Pronounced alterations in heart rate variability may contribute to sudden unexpected death in epilepsy (SUDEP), scientists including one of Indian-origin say.
Doctors have long characterised epilepsy as a brain disorder, but researchers from Case Western Reserve University in the US have now found that part of the autonomic nervous system functions differently in epilepsy during the absence of seizures.
This connection to the involuntary division of the nervous system may have implications for diagnosing and treating the disease and understanding SUDEP, researchers said.
They studied the electrocardiograms of 91 children and adolescents with generalised epilepsy, and 25 neurologically normal children during 30 minutes of stage 2, or light, sleep. No subjects were suffering from a seizure during these intervals.
They found that respiratory sinus arrhythmia - the increase in heart rate during inhalation and decrease during exhalation - was more pronounced in patients with epilepsy, and that their heart rate also was significantly lower.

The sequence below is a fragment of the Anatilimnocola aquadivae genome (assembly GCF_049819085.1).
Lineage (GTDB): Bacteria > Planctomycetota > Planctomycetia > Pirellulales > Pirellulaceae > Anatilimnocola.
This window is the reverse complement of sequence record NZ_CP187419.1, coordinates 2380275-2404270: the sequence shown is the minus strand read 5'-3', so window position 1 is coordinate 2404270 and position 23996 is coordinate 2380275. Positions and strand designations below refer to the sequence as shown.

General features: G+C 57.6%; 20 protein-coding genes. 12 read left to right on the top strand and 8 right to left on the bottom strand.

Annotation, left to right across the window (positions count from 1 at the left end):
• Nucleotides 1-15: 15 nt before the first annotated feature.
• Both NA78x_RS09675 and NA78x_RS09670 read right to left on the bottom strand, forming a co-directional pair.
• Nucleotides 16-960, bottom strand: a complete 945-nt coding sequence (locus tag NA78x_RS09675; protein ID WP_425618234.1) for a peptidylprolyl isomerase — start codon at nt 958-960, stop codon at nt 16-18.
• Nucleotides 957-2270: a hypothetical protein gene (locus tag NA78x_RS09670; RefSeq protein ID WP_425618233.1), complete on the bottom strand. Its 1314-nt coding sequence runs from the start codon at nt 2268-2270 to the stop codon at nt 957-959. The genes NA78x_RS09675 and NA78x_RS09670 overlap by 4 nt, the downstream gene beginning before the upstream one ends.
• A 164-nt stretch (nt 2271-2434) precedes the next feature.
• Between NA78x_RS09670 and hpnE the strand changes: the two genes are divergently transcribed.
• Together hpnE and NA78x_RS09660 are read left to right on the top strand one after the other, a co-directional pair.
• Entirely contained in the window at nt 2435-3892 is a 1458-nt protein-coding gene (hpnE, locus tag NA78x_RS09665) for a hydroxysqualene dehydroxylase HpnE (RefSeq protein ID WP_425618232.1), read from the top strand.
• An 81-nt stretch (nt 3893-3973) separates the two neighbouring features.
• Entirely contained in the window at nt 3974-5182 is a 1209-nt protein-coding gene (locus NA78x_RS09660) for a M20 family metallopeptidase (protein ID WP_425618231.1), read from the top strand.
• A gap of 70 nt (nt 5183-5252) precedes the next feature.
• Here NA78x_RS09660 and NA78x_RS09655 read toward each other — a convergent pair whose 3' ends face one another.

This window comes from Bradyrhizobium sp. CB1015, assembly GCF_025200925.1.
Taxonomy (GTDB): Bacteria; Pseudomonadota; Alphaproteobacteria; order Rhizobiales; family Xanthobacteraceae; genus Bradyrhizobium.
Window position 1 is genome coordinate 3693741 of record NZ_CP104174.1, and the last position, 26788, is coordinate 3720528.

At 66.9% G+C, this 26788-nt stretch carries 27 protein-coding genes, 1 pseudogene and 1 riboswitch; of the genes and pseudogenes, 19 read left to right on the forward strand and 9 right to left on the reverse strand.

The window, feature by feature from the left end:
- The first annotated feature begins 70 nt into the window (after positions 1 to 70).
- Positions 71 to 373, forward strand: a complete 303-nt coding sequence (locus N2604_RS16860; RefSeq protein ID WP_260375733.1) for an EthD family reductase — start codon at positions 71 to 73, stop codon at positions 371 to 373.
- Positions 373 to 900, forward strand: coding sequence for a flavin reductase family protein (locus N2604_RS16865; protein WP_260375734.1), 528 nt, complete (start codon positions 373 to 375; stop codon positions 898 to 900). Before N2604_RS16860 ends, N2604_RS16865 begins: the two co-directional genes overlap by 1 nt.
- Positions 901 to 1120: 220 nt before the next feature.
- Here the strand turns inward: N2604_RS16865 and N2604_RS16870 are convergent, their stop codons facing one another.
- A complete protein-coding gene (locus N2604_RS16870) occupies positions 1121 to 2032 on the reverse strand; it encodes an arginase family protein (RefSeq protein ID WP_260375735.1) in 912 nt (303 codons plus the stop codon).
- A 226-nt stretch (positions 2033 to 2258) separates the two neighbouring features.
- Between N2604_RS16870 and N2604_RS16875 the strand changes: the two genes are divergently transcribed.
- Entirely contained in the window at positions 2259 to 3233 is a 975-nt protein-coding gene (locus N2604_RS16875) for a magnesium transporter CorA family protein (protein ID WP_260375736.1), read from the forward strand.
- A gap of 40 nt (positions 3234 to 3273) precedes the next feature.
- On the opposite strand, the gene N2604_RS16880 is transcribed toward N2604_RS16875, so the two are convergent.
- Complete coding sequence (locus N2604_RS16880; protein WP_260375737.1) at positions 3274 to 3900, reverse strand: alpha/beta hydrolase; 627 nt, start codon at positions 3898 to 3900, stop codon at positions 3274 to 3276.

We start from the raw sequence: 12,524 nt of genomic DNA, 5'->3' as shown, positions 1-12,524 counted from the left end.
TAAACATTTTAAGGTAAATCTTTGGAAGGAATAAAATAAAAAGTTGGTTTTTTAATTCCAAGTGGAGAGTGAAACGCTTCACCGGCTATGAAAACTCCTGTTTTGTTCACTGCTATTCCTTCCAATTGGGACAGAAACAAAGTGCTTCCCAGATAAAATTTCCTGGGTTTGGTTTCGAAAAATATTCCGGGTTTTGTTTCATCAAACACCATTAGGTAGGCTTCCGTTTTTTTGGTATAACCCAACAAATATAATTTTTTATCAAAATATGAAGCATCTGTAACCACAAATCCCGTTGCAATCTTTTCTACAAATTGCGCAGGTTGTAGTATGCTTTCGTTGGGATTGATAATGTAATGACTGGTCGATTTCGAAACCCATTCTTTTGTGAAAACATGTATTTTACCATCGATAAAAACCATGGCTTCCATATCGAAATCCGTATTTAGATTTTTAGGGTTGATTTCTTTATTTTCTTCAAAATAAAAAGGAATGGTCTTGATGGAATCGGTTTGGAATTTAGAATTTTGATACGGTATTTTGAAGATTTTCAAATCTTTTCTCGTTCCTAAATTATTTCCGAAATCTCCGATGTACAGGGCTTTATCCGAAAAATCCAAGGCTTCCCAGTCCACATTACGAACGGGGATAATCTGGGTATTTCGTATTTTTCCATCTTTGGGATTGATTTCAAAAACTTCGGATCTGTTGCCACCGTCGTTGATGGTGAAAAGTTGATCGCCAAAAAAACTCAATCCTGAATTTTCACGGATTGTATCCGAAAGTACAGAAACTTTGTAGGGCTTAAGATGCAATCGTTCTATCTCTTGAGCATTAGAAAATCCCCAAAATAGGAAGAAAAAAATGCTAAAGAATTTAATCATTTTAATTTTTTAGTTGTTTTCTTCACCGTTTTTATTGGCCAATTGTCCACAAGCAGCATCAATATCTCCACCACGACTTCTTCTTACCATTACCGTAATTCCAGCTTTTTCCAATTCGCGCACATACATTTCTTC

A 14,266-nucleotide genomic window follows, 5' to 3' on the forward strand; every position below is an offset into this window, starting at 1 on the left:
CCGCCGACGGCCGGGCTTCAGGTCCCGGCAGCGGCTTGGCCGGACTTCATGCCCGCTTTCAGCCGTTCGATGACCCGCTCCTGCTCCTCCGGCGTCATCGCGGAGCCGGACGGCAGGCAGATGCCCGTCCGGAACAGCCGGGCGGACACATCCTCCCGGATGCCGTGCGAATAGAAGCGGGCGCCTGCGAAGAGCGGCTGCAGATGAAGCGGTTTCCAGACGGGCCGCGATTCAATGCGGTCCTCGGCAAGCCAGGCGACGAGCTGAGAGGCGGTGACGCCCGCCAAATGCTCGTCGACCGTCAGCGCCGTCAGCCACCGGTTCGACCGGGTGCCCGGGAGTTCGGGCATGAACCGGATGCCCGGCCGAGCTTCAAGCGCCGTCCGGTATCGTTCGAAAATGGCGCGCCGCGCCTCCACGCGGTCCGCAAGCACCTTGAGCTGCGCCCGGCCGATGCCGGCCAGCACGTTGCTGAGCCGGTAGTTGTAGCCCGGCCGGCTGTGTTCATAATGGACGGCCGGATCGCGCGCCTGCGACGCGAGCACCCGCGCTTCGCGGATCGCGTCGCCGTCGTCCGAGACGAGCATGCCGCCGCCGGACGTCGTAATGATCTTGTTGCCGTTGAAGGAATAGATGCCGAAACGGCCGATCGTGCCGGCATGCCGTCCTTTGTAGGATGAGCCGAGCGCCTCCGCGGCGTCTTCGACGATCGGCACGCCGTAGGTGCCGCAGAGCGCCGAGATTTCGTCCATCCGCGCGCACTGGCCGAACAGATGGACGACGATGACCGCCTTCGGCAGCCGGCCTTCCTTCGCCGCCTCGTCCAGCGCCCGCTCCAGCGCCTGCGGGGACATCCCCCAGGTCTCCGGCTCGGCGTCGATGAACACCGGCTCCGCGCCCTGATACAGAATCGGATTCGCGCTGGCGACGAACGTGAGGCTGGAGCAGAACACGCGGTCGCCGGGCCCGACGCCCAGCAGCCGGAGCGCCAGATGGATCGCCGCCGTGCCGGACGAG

Those changes are consistent with increased firing of the vagus nerve in children with epilepsy, compared to those without, researchers including Siddharth Sivakumar suggest.
The vagus nerve is the main trunk of the parasympathetic nervous system. The more the vagus fires, the more it slows the heart, especially during exhalation, researchers said.
They found no difference in blood pressure between the two groups of children, indicating the sympathetic nervous system, which is responsible for fight-or-flight responses, is not involved.
All of the children in the study had electroencephalograms monitoring their brain activity during the 30-minute periods of sleep. There was no abnormal activity found there, either.
“All the findings of our study on heart rate variability in epilepsy point to increased activity in the parasympathetic nervous system during sleep,” said Roberto Fernandez Galan from Case Western Reserve University.
Specifically, the parasympathetic - or “rest-and-digest” nervous system modulates breathing and slows the heart rate of sleeping children with epilepsy substantially more than in healthy children, researchers said.
They also found that several children who had been diagnosed as neurologically normal - but had similar strong modulation and low heart rates - were later diagnosed with epilepsy.
The discovery suggests that changes in the parasympathetic tone precede the onset of epilepsy in children, researchers said. The findings were published in the Journal of Neurophysiology.